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Airline Travel with Autism can be difficult. Airline travel isn’t something we do daily or weekly, so establishing a routine with it is problematic. Airports can be overwhelming for the senses. Airplanes are noisy. Seems like there are rules and regulations left and right. Furthermore, the days of short lines and fast screenings are gone. Riddled with difficulties, airline travel seems out of the question for families affected by autism. But what if you have relatives in other parts of the country, or Amtrak doesn’t make sense? How about if you want to take a vacation, and there’s an ocean between you and your destination? Should you give up on the dream of traveling?
Well, you can give the journey a try. Pay an enormous amount for plane tickets, pack everything but the kitchen sink, and cross your fingers. You have no idea if your child will enjoy the sights and sounds of an airport; no clue if the airplane will delight or disgust him/her. Doesn’t it seem like we often hear stories of kids with ASD and their parents getting escorted off flights by airport police? Who wants to take such chances? The odds of smooth air travel with autism seem stacked against you.
Before you donate your Samsonite and settle for a staycation, consider dress rehearsals. Maybe you don’t have to fork over hundreds of dollars to find out how your child will do with airport protocol. In cities across the country, airports are creating programs that allow families affected by autism to practice the airport/airplane experience. Participants can experience checking bags, going through security, and boarding the plane. Also, some programs even offer actual take-off and landing experiences! Two such programs are Wings for Autism/Wings for All and Blue Horizons. The former is run by The Arc, an advocacy organization serving people with developmental disabilities, and is sponsored in part by The Doug Flutie, Jr. Foundation for Autism, Inc. The latter is a combined effort between Autism Speaks and JetBlue Airways.
The program walks families through a complete airport experience. The Bob Hope Airport in Burbank has hosted Blue Horizons events. Oakland is on the verge of planning one. In addition, SFO and The Arc San Francisco sponsor Ready, Set, Fly! workshops. Having a mock airport experience that is structured and predictable can familiarize kids with autism with the noises, sensations, and expectations of airports, so air travel with autism can go smoothly.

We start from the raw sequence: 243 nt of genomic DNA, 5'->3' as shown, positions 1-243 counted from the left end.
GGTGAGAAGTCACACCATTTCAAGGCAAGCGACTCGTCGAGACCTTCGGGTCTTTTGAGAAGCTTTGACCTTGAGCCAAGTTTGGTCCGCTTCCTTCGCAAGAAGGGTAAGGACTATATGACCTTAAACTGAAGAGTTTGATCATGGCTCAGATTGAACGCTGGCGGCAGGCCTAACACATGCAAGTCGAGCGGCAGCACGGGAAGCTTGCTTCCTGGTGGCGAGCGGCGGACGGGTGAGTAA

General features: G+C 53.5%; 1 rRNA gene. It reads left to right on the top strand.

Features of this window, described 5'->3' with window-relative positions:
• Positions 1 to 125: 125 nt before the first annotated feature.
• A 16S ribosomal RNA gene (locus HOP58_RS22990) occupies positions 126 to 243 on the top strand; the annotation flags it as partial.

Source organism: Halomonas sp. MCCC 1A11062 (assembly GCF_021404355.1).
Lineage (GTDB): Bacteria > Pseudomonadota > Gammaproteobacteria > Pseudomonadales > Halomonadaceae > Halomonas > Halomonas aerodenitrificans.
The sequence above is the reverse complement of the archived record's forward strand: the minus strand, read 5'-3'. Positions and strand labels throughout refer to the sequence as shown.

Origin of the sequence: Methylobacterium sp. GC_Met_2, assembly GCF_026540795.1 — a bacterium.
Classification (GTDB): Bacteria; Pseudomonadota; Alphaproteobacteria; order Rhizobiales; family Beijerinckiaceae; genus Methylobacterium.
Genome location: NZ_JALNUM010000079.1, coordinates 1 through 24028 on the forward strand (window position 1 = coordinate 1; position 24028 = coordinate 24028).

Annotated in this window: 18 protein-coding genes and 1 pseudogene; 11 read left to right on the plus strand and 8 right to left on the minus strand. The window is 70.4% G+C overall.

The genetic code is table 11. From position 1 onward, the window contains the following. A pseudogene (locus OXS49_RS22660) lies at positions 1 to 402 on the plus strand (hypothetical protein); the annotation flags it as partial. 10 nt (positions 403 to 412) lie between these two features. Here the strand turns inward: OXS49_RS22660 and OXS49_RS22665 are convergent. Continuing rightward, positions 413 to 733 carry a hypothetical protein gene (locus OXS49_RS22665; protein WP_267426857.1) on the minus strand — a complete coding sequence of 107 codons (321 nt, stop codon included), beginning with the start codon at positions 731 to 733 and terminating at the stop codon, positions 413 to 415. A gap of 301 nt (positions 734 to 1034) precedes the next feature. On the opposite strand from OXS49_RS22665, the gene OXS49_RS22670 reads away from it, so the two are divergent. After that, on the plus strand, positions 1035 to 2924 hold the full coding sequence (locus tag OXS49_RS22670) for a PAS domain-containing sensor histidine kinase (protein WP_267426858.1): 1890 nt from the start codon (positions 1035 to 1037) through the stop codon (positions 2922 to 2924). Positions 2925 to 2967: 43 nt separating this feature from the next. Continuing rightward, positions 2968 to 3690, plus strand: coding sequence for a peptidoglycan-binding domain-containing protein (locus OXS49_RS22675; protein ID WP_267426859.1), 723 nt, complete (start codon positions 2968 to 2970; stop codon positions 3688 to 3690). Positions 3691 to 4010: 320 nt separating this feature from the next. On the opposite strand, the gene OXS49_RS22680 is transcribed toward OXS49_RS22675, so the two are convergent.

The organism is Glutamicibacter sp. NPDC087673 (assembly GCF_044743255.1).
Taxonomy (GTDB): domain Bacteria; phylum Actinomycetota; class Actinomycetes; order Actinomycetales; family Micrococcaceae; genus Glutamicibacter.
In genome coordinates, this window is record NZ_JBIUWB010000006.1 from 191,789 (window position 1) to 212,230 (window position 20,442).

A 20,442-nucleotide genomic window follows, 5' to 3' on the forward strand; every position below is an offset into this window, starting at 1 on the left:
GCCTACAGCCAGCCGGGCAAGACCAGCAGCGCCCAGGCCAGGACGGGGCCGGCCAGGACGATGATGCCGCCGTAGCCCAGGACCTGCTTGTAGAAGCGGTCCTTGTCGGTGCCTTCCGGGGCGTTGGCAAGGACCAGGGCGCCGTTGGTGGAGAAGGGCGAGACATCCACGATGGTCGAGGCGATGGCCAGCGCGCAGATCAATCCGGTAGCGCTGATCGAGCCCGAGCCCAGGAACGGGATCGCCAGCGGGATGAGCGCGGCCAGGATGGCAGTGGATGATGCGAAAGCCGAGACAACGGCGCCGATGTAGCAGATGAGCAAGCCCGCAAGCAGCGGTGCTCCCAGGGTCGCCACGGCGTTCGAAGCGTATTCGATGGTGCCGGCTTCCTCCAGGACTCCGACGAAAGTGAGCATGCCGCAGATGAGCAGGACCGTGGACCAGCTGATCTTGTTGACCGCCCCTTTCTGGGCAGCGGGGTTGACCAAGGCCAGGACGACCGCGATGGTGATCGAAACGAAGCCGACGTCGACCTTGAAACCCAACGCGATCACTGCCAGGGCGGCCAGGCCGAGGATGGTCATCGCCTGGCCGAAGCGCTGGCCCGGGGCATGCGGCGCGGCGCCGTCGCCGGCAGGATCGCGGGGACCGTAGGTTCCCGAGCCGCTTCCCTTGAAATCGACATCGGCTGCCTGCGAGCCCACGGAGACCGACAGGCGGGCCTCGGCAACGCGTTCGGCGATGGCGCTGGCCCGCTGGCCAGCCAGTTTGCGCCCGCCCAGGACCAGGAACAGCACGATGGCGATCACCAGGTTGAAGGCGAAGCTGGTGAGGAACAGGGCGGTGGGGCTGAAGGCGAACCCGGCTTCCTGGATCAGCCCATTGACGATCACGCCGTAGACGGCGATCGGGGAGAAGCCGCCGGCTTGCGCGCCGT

Autism Speaks Blue Horizons
Perhaps in addition to a dress rehearsal, or in place of it, families can watch videos about airline travel. Especially relevant videos geared toward the person with autism are the Autism in the Air series. These videos are free and available on YouTube. Since each one focuses on a different aspect of airline travel in brief segments, you can pick and choose what to watch. Each is filmed from the perspective of the child, and they use actual footage and clear, simple language.
Does your child or teen does well with Social stories™? When we began traveling with our son (a toddler at the time), we made our own storybook from actual pictures we took every step of the way so we could visually depict each transition. It was the key to smooth(er) flights. If there is anxiety about traveling, make Social stories™ your friend.
How about books? Try reading one or more picture books about airports and airplanes well in advance of real travel. The Noisy Airplane Ride by Mike Downs is a great one. Better yet, take an activity book about airplanes and go have lunch at an airport. (You won’t be able to go past security, but many terminals have cafés or coffee shops near baggage carousels.). Visiting an airport as a fun outing may reduce stress about it on the day of your real flight.
Air travel with Autism can be a smooth and fun experience, with advanced preparation and familiarization. For more resources, visit our special needs category.
Keri is a special needs parent and a veteran high school English and journalism teacher turned writer. She enjoys reading, hiking, gardening, cooking, traveling, wine tasting, and practicing yoga. Both she and her son love to create art. She has a passion for educating people on all things autism. Visit her blog at https://kerimehome.com.View All Posts